"calling create().");
  }
}

JNIEXPORT void JNICALL
Java_com_thewolfsound_wavetablesynthesizer_NativeWavetableSynthesizer_setWavetable(
        JNIEnv* env,
        jobject obj,
        jlong synthesizerHandle,
        jint wavetable) {
    auto* synthesizer =
            reinterpret_cast<wavetablesynthesizer::WavetableSynthesizer*>(
                    synthesizerHandle);
    const auto nativeWavetable = static_cast<wavetablesynthesizer::Wavetable>(wavetable);

    if (synthesizer) {
        synthesizer->setWavetable(nativeWavetable);
    } else {
        LOGD(
                "Synthesizer not created. Please, create the synthesizer first by "
                "calling create().");
    }
}
} // extern "C"

WavetableSynthesizer C++ Class

The C++ WavetableSynthesizer class mirrors the WavetableSynthesizer interface (well, because it is its implementation via the NativeWavetableSynthesizer). Therefore, its class declaration (in file app/src/main/cpp/include/WavetableSynthesizer.h) should not come as a surprise.

It is shown in Listing 11.

Listing 11.

#pragma once

namespace wavetablesynthesizer {
enum class Wavetable {
  SINE, TRIANGLE, SQUARE, SAW
};

class WavetableSynthesizer {
public:
  void play();
  void stop();
  bool isPlaying();
  void setFrequency(float frequencyInHz);
  void setVolume(float volumeInDb);
  void setWavetable(Wavetable wavetable);

private:
  bool _isPlaying = false;
};
}

The only point worth mentioning here is that we need to define the Wavetable enum again, which is bad in the sense that now we have 2 definitions (one in Kotlin and one in C++), which must be equivalent.

A solution to this would be to define Wavetable in a separate file and have the Kotlin and C++ definitions generated before the compilation. However, this would be an overkill for this tutorial and so we’ll stick to this simplified, error-prone version.

Listing 12 shows the implementation of the member functions from the header file in the app/src/main/cpp/WavetableSynthesizer.cpp file.

Listing 12.

#include "Log.h"
#include "WavetableSynthesizer.h"

namespace wavetablesynthesizer {
bool WavetableSynthesizer::isPlaying() {
  LOGD("isPlaying() called.");
  return _isPlaying;
}

void WavetableSynthesizer::play() {
  LOGD("play() called.");
  _isPlaying = true;
}

void WavetableSynthesizer::setFrequency(float frequencyInHz) {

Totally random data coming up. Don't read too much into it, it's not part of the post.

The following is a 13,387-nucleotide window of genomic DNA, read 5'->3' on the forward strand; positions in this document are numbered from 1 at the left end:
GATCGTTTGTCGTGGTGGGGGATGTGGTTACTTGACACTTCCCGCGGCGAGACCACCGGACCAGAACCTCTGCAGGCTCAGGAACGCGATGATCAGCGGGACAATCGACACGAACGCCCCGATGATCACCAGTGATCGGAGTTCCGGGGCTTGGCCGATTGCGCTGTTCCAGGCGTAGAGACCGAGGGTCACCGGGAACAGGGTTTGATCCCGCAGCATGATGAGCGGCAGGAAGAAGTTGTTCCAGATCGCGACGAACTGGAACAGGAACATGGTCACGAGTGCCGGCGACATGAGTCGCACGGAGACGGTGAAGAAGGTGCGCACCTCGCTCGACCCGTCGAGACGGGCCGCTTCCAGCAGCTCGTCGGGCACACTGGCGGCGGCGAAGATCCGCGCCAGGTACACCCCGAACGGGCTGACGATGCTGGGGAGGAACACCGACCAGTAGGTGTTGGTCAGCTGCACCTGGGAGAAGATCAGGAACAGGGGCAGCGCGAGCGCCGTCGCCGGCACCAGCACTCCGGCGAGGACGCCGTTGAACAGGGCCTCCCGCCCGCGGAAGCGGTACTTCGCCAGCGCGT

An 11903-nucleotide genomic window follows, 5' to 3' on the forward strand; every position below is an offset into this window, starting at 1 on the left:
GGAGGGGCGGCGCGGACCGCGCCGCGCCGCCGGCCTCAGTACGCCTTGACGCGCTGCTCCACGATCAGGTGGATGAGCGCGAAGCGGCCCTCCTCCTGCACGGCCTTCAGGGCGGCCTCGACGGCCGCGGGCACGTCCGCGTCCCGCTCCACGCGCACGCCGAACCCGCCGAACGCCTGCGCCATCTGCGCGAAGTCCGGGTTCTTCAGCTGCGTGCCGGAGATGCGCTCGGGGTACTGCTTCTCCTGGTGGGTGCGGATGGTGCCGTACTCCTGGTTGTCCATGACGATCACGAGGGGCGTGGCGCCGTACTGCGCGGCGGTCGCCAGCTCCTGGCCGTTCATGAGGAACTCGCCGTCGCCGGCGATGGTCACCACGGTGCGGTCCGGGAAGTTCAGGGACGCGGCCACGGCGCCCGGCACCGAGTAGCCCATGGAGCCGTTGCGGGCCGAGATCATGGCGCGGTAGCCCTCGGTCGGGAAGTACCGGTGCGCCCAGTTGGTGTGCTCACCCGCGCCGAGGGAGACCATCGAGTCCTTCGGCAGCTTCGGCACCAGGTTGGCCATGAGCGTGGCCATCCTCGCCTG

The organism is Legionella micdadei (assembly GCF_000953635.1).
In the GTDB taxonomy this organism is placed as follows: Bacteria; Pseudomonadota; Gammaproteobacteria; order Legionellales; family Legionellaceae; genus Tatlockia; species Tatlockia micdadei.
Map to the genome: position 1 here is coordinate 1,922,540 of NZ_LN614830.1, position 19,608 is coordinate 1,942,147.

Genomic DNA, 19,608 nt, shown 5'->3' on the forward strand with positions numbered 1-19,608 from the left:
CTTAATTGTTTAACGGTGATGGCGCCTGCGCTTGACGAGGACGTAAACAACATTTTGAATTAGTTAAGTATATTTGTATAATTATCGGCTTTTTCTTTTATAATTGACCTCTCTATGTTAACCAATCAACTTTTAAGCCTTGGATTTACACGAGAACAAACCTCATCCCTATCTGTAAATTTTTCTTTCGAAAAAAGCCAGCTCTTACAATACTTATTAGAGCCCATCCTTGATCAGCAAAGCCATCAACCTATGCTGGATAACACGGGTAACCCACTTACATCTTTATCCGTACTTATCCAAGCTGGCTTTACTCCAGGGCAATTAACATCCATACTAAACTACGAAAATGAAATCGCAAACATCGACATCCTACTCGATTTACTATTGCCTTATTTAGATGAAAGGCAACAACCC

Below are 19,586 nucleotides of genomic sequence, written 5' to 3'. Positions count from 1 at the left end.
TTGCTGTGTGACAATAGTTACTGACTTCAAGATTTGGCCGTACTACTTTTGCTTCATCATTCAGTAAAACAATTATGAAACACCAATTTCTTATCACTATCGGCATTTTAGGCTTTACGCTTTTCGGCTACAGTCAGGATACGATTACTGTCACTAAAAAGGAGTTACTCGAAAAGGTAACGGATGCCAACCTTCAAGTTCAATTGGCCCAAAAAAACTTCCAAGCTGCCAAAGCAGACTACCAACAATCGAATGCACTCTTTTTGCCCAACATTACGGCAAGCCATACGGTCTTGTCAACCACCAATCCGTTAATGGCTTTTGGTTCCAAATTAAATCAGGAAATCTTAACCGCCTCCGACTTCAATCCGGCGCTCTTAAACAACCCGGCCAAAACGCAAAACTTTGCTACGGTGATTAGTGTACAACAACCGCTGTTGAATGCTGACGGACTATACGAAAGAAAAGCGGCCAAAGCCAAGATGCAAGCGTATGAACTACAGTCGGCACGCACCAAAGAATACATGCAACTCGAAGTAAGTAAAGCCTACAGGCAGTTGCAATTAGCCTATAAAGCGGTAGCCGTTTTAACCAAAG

LOGD("Frequency set to %.2f Hz.", frequencyInHz);
}

void WavetableSynthesizer::setVolume(float volumeInDb) {
  LOGD("Volume set to %.2f dBFS.", volumeInDb);
}

void WavetableSynthesizer::setWavetable(Wavetable wavetable) {
  LOGD("Wavetable set to %d.", static_cast<int>(wavetable));
}

void WavetableSynthesizer::stop() {
  LOGD("stop() called.");
  _isPlaying = false;
}
} // namespace wavetablesynthesizer

As you can see, each method simply logs that it was called and what argument had been passed in. I’ve also implemented the “is playing” state to maintain coherency with the UI.

Log.h header

The Log.h header in app/src/main/cpp/include folder (Listing 13) provides a simple macro for logging to the Logcat of Android Studio. It is a useful tool for debugging because using a debugger in Android Studio significantly increases the CPU and RAM utilization and may be inadequate in a multithreaded code.

The macro is disabled in release builds not to slow down the app (logging can take quite a bit of time). This is controlled using the NDEBUG constant, which is only defined in release builds.

Listing 13.

#pragma once

#include <android/log.h>

#ifndef NDEBUG
#define LOGD(args...) \
__android_log_print(android_LogPriority::ANDROID_LOG_DEBUG, "WavetableSynthesizer", args)
#else
#define LOGD(args...)
#endif

android/log.h header contains the __android_log_print function, which takes a log priority constant as its first argument, a label as the second argument, a format string (familiar from the printf function), and its arguments (which may vary in count). The LOGD macro can accept a variable number of arguments, the first of which should be the format string. It Instead of writing a long call to __android_log_print, we can simply use the macro (and automatically turn it off in release builds!).

Logging requires us to link against a native log library of Android NDK. That will be done in the CMakeLists.txt file, which we will edit next.

CMakeLists.txt File

CMake is a build system for C/C++ projects that is highly flexible, widely adopted, and cross-platform. It has a few other characteristics (open-source, etc.) but the three above are the most important for me.

It’s awesome that Android supports CMake because that allows us to compile our C++ library outside of the Android environment (if we wanted to) using the same build file.

As various build systems have various build scripts, CMake uses the CMakeLists.txt file.

Our current CMakeLists.txt file resides in app/src/main/cpp folder and is very simple, as shown in Listing 14. Most of the comments are automatically generated by Android Studio; I left them for your convenience.

Listing 14.

# Sets the minimum version of CMake required to build the native library.